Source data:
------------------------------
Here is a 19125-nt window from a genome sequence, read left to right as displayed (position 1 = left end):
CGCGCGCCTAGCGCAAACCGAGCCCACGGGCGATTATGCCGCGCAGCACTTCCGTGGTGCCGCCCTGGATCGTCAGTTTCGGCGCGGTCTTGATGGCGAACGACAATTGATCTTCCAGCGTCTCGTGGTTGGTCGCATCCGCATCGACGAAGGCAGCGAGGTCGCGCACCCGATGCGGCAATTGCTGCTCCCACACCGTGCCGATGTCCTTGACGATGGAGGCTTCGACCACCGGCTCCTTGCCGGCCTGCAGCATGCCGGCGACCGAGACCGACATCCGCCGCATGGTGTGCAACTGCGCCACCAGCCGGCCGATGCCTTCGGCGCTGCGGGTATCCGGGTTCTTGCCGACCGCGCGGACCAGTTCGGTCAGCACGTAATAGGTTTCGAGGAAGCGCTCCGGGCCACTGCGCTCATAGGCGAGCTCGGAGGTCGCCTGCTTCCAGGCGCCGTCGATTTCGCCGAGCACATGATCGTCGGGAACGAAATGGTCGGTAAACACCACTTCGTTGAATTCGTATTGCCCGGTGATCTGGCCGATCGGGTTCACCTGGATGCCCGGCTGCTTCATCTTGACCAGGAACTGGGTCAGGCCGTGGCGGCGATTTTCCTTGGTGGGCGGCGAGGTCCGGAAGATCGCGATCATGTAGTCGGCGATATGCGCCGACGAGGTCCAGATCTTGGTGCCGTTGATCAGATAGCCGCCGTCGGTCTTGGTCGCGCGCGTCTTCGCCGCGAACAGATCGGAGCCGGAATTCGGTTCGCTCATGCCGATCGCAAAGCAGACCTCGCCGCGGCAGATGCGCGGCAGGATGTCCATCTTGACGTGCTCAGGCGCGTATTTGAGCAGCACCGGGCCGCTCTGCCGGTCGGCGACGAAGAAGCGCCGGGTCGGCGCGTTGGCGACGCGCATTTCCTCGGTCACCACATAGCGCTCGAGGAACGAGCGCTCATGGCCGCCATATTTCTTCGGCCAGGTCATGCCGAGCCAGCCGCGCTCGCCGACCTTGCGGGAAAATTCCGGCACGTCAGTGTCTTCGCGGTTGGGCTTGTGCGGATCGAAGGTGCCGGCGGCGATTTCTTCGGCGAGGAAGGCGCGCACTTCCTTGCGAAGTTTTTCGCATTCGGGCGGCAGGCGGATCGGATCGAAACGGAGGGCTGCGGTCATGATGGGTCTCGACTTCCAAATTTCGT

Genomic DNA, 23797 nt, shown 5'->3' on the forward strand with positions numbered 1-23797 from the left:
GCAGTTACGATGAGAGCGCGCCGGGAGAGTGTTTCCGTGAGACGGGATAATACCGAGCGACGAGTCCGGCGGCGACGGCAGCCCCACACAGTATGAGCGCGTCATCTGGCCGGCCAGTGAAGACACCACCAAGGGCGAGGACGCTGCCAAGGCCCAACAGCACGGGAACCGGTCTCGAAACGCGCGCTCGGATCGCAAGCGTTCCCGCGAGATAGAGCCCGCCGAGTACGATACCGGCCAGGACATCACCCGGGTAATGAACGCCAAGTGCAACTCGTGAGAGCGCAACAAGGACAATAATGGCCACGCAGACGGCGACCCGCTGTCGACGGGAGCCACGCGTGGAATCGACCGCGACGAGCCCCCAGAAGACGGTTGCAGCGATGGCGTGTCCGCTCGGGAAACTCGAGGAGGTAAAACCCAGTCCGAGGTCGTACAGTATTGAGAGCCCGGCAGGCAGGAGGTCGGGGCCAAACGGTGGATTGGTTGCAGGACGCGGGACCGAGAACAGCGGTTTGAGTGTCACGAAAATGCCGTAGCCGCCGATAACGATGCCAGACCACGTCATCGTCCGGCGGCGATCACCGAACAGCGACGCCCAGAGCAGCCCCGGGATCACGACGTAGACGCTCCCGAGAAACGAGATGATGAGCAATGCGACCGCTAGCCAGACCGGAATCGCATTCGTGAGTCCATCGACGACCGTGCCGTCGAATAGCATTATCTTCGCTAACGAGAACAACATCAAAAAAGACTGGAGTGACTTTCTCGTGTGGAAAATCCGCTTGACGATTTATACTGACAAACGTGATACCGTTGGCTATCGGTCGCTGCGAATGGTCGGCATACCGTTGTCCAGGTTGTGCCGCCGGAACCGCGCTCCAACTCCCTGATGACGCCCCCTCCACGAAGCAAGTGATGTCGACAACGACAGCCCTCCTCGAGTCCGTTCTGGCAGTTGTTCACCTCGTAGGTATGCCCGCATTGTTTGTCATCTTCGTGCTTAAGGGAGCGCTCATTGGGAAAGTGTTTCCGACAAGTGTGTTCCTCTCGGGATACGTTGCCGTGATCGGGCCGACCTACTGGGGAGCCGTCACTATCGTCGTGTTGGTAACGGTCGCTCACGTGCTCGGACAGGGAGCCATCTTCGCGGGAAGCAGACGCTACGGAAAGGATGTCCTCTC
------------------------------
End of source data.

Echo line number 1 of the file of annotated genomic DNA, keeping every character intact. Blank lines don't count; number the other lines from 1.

Here is a 19125-nt window from a genome sequence, read left to right as displayed (position 1 = left end):